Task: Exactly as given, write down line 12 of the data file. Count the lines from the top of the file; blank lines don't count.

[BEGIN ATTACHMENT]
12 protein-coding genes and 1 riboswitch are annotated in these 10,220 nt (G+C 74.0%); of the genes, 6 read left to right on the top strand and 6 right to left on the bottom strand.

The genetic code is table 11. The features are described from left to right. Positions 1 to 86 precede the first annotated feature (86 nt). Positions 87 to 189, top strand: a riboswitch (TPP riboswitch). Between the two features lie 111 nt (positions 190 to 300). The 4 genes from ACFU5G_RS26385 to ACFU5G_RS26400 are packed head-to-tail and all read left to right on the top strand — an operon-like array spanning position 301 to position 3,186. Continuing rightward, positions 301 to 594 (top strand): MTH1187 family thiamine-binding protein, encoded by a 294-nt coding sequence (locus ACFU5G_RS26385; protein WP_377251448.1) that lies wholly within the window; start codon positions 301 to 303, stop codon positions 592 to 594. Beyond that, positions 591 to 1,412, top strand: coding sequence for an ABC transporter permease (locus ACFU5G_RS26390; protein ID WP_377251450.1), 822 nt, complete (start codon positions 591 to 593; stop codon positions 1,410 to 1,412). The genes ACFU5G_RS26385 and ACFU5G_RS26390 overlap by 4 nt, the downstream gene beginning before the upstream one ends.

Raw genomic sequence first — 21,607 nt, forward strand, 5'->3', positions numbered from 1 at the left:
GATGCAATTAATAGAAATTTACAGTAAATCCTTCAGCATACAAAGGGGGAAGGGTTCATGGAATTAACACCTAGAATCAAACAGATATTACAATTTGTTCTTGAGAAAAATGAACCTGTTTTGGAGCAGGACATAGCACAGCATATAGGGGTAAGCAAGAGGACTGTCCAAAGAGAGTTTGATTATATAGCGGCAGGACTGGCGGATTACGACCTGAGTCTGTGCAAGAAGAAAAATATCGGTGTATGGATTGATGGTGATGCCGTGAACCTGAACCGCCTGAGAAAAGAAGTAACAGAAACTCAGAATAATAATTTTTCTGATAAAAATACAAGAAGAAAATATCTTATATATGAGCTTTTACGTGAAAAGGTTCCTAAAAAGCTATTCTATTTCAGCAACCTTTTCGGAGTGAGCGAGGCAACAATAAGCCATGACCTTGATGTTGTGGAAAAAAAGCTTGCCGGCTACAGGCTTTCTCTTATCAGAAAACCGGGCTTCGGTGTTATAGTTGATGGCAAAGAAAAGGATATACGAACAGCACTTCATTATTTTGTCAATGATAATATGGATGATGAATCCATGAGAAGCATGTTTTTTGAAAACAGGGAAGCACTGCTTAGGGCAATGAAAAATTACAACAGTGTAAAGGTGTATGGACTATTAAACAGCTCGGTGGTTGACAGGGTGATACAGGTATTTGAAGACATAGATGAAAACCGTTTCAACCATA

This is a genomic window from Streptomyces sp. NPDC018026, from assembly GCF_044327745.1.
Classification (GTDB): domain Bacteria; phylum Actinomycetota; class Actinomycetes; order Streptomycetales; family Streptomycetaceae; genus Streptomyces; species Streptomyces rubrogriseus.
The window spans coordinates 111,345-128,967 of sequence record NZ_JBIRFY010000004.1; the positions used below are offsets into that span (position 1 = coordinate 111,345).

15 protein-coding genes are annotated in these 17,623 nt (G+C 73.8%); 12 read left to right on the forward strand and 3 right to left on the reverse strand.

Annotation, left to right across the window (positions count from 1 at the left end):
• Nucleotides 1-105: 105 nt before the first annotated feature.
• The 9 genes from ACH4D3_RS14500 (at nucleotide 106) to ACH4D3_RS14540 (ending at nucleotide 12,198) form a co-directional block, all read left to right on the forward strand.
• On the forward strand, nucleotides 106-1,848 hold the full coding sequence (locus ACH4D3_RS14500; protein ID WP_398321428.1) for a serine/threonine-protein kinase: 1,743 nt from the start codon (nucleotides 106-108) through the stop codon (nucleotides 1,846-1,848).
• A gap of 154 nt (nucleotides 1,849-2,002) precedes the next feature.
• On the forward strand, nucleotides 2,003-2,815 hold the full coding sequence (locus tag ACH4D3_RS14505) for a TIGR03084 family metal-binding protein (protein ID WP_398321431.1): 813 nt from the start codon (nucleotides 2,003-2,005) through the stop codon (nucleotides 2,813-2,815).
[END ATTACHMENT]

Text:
• On the forward strand, nucleotides 106-1,848 hold the full coding sequence (locus ACH4D3_RS14500; protein ID WP_398321428.1) for a serine/threonine-protein kinase: 1,743 nt from the start codon (nucleotides 106-108) through the stop codon (nucleotides 1,846-1,848).